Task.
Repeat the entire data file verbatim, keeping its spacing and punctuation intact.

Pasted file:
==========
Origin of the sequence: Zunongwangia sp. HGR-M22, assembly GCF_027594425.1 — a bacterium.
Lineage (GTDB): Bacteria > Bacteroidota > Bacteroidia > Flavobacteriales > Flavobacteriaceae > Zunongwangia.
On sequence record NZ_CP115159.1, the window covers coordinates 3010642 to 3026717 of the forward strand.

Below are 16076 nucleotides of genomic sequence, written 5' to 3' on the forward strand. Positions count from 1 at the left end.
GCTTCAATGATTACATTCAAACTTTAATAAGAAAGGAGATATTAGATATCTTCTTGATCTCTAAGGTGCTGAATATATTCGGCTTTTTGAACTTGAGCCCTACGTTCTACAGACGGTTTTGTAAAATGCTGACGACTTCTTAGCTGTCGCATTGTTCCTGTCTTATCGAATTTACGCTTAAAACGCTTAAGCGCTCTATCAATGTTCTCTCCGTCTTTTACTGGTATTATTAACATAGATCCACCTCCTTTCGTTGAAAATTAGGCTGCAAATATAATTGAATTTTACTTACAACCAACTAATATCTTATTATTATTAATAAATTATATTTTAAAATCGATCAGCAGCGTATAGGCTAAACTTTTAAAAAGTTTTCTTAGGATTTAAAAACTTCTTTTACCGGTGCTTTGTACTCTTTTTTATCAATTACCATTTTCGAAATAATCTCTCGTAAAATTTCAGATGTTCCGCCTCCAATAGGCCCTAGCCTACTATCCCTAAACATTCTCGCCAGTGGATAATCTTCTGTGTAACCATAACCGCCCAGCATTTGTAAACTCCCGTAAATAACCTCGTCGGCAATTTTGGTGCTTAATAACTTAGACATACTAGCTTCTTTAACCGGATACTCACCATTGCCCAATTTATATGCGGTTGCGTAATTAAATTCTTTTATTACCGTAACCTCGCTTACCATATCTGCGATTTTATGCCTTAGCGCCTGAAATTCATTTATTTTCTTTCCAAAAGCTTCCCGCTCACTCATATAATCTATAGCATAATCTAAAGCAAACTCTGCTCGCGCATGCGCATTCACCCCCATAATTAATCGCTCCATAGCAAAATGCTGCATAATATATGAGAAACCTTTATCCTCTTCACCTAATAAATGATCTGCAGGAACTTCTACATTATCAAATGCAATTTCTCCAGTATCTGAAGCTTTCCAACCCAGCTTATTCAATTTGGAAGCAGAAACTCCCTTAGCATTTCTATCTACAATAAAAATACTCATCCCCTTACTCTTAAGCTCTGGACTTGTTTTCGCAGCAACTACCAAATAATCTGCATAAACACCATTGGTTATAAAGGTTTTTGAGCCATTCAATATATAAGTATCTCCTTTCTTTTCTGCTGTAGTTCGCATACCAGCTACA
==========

Origin of the sequence: Zunongwangia sp. HGR-M22, assembly GCF_027594425.1 — a bacterium.
Lineage (GTDB): Bacteria > Bacteroidota > Bacteroidia > Flavobacteriales > Flavobacteriaceae > Zunongwangia.
On sequence record NZ_CP115159.1, the window covers coordinates 3010642 to 3026717 of the forward strand.

Below are 16076 nucleotides of genomic sequence, written 5' to 3' on the forward strand. Positions count from 1 at the left end.
GCTTCAATGATTACATTCAAACTTTAATAAGAAAGGAGATATTAGATATCTTCTTGATCTCTAAGGTGCTGAATATATTCGGCTTTTTGAACTTGAGCCCTACGTTCTACAGACGGTTTTGTAAAATGCTGACGACTTCTTAGCTGTCGCATTGTTCCTGTCTTATCGAATTTACGCTTAAAACGCTTAAGCGCTCTATCAATGTTCTCTCCGTCTTTTACTGGTATTATTAACATAGATCCACCTCCTTTCGTTGAAAATTAGGCTGCAAATATAATTGAATTTTACTTACAACCAACTAATATCTTATTATTATTAATAAATTATATTTTAAAATCGATCAGCAGCGTATAGGCTAAACTTTTAAAAAGTTTTCTTAGGATTTAAAAACTTCTTTTACCGGTGCTTTGTACTCTTTTTTATCAATTACCATTTTCGAAATAATCTCTCGTAAAATTTCAGATGTTCCGCCTCCAATAGGCCCTAGCCTACTATCCCTAAACATTCTCGCCAGTGGATAATCTTCTGTGTAACCATAACCGCCCAGCATTTGTAAACTCCCGTAAATAACCTCGTCGGCAATTTTGGTGCTTAATAACTTAGACATACTAGCTTCTTTAACCGGATACTCACCATTGCCCAATTTATATGCGGTTGCGTAATTAAATTCTTTTATTACCGTAACCTCGCTTACCATATCTGCGATTTTATGCCTTAGCGCCTGAAATTCATTTATTTTCTTTCCAAAAGCTTCCCGCTCACTCATATAATCTATAGCATAATCTAAAGCAAACTCTGCTCGCGCATGCGCATTCACCCCCATAATTAATCGCTCCATAGCAAAATGCTGCATAATATATGAGAAACCTTTATCCTCTTCACCTAATAAATGATCTGCAGGAACTTCTACATTATCAAATGCAATTTCTCCAGTATCTGAAGCTTTCCAACCCAGCTTATTCAATTTGGAAGCAGAAACTCCCTTAGCATTTCTATCTACAATAAAAATACTCATCCCCTTACTCTTAAGCTCTGGACTTGTTTTCGCAGCAACTACCAAATAATCTGCATAAACACCATTGGTTATAAAGGTTTTTGAGCCATTCAATATATAAGTATCTCCTTTCTTTTCTGCTGTAGTTCGCATACCAGCTACA